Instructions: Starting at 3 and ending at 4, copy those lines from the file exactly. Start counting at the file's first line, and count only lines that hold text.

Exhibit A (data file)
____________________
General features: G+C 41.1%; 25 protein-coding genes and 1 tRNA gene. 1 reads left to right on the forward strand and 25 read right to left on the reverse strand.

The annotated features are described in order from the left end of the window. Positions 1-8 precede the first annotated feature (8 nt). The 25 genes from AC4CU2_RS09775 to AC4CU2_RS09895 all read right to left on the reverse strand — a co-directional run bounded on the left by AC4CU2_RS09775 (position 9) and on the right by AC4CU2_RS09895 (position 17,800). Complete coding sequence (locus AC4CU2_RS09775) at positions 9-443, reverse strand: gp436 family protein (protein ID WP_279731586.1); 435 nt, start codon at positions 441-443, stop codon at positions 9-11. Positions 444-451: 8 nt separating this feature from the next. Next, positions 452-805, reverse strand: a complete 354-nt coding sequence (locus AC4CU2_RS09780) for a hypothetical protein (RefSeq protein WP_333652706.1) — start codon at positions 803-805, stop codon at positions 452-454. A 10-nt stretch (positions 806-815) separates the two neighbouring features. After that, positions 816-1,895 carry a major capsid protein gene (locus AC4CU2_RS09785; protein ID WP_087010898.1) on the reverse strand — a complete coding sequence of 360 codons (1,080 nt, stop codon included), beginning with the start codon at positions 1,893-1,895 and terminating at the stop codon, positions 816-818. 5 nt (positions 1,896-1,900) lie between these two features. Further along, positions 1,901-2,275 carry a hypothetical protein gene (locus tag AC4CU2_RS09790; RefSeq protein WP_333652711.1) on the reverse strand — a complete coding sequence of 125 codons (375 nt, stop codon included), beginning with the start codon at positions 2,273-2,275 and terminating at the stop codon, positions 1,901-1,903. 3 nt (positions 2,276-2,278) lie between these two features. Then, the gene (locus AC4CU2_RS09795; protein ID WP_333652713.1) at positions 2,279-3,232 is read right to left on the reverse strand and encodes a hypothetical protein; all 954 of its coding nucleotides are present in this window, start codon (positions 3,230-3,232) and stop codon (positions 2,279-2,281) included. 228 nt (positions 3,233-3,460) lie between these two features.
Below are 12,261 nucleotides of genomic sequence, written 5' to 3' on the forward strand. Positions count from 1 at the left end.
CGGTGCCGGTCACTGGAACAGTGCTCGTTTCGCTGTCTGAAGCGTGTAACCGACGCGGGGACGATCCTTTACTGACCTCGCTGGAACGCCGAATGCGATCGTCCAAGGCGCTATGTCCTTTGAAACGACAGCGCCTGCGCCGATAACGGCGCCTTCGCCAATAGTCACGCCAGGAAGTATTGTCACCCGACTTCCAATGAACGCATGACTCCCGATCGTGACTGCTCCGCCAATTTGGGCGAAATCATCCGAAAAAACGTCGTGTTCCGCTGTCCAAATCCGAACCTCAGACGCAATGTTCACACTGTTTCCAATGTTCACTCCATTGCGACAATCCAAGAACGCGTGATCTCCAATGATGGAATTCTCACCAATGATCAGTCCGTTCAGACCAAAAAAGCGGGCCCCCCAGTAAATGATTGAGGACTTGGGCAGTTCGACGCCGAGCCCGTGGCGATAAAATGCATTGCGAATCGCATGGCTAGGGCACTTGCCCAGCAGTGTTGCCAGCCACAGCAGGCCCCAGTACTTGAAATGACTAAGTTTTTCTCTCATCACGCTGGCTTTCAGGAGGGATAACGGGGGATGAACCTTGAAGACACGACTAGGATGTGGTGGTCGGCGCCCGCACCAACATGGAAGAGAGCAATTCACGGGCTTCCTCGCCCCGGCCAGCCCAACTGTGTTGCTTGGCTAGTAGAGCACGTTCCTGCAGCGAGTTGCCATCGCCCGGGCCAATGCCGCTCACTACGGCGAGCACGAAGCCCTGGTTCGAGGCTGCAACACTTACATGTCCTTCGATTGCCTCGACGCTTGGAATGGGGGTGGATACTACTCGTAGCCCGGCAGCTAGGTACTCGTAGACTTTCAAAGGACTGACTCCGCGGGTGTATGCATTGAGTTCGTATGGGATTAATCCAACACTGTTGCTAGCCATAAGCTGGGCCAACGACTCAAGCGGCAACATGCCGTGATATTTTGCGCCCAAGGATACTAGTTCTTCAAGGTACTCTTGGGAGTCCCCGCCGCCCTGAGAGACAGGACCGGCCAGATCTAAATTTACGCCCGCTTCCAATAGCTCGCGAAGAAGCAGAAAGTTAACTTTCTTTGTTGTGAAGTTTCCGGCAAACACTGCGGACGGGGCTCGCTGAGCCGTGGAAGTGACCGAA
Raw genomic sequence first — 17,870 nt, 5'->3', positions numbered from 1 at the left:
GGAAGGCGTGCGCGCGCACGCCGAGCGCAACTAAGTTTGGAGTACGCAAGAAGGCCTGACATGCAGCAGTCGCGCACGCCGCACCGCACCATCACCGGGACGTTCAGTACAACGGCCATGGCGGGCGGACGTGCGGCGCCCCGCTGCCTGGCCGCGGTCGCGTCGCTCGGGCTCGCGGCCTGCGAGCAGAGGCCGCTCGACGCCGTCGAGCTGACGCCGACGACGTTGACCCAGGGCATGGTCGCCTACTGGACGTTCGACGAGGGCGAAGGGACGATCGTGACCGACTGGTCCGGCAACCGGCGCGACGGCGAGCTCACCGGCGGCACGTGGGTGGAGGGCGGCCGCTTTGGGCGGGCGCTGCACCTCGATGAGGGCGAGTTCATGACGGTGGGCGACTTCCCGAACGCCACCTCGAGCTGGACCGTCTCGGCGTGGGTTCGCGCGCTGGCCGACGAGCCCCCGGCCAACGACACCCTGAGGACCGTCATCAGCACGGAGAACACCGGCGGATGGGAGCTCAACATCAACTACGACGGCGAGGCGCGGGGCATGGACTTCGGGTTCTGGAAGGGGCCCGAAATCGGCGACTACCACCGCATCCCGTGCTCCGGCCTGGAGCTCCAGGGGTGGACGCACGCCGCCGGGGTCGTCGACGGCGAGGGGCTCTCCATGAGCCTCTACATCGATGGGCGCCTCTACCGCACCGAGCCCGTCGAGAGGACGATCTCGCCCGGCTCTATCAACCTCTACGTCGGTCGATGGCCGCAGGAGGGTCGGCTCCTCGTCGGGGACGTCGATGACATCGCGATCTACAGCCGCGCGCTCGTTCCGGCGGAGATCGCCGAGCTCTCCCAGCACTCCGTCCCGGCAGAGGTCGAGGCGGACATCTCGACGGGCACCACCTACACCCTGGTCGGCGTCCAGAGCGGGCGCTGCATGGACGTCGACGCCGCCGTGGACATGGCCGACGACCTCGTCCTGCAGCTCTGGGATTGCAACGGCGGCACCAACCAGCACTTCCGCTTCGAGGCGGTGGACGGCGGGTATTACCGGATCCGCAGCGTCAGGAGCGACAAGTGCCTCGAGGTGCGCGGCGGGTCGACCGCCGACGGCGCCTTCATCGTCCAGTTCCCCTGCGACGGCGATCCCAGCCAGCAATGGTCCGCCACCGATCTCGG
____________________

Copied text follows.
Below are 12,261 nucleotides of genomic sequence, written 5' to 3' on the forward strand. Positions count from 1 at the left end.
CGGTGCCGGTCACTGGAACAGTGCTCGTTTCGCTGTCTGAAGCGTGTAACCGACGCGGGGACGATCCTTTACTGACCTCGCTGGAACGCCGAATGCGATCGTCCAAGGCGCTATGTCCTTTGAAACGACAGCGCCTGCGCCGATAACGGCGCCTTCGCCAATAGTCACGCCAGGAAGTATTGTCACCCGACTTCCAATGAACGCATGACTCCCGATCGTGACTGCTCCGCCAATTTGGGCGAAATCATCCGAAAAAACGTCGTGTTCCGCTGTCCAAATCCGAACCTCAGACGCAATGTTCACACTGTTTCCAATGTTCACTCCATTGCGACAATCCAAGAACGCGTGATCTCCAATGATGGAATTCTCACCAATGATCAGTCCGTTCAGACCAAAAAAGCGGGCCCCCCAGTAAATGATTGAGGACTTGGGCAGTTCGACGCCGAGCCCGTGGCGATAAAATGCATTGCGAATCGCATGGCTAGGGCACTTGCCCAGCAGTGTTGCCAGCCACAGCAGGCCCCAGTACTTGAAATGACTAAGTTTTTCTCTCATCACGCTGGCTTTCAGGAGGGATAACGGGGGATGAACCTTGAAGACACGACTAGGATGTGGTGGTCGGCGCCCGCACCAACATGGAAGAGAGCAATTCACGGGCTTCCTCGCCCCGGCCAGCCCAACTGTGTTGCTTGGCTAGTAGAGCACGTTCCTGCAGCGAGTTGCCATCGCCCGGGCCAATGCCGCTCACTACGGCGAGCACGAAGCCCTGGTTCGAGGCTGCAACACTTACATGTCCTTCGATTGCCTCGACGCTTGGAATGGGGGTGGATACTACTCGTAGCCCGGCAGCTAGGTACTCGTAGACTTTCAAAGGACTGACTCCGCGGGTGTATGCATTGAGTTCGTATGGGATTAATCCAACACTGTTGCTAGCCATAAGCTGGGCCAACGACTCAAGCGGCAACATGCCGTGATATTTTGCGCCCAAGGATACTAGTTCTTCAAGGTACTCTTGGGAGTCCCCGCCGCCCTGAGAGACAGGACCGGCCAGATCTAAATTTACGCCCGCTTCCAATAGCTCGCGAAGAAGCAGAAAGTTAACTTTCTTTGTTGTGAAGTTTCCGGCAAACACTGCGGACGGGGCTCGCTGAGCCGTGGAAGTGACCGAA